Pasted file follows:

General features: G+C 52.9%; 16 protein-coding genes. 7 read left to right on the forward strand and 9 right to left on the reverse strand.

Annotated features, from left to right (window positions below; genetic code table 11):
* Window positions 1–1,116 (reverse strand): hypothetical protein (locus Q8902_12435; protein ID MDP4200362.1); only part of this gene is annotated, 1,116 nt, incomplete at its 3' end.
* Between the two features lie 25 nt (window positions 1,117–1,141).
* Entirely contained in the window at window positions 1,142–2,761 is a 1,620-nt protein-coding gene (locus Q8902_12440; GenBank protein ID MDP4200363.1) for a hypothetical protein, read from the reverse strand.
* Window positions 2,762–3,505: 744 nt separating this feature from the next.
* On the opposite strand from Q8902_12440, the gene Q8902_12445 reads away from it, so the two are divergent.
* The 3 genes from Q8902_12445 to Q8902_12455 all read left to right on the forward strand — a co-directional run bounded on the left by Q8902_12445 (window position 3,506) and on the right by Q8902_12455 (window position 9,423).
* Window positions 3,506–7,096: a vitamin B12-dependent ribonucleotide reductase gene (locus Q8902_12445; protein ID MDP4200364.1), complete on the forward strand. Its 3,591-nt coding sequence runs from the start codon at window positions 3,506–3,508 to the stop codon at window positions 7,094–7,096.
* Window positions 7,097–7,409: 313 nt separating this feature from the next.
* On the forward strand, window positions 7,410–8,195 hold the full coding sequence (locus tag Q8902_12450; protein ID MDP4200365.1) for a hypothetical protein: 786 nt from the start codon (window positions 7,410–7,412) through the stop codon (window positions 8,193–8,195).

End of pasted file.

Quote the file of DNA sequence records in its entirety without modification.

General features: G+C 52.9%; 16 protein-coding genes. 7 read left to right on the forward strand and 9 right to left on the reverse strand.

Annotated features, from left to right (window positions below; genetic code table 11):
* Window positions 1–1,116 (reverse strand): hypothetical protein (locus Q8902_12435; protein ID MDP4200362.1); only part of this gene is annotated, 1,116 nt, incomplete at its 3' end.
* Between the two features lie 25 nt (window positions 1,117–1,141).
* Entirely contained in the window at window positions 1,142–2,761 is a 1,620-nt protein-coding gene (locus Q8902_12440; GenBank protein ID MDP4200363.1) for a hypothetical protein, read from the reverse strand.
* Window positions 2,762–3,505: 744 nt separating this feature from the next.
* On the opposite strand from Q8902_12440, the gene Q8902_12445 reads away from it, so the two are divergent.
* The 3 genes from Q8902_12445 to Q8902_12455 all read left to right on the forward strand — a co-directional run bounded on the left by Q8902_12445 (window position 3,506) and on the right by Q8902_12455 (window position 9,423).
* Window positions 3,506–7,096: a vitamin B12-dependent ribonucleotide reductase gene (locus Q8902_12445; protein ID MDP4200364.1), complete on the forward strand. Its 3,591-nt coding sequence runs from the start codon at window positions 3,506–3,508 to the stop codon at window positions 7,094–7,096.
* Window positions 7,097–7,409: 313 nt separating this feature from the next.
* On the forward strand, window positions 7,410–8,195 hold the full coding sequence (locus tag Q8902_12450; protein ID MDP4200365.1) for a hypothetical protein: 786 nt from the start codon (window positions 7,410–7,412) through the stop codon (window positions 8,193–8,195).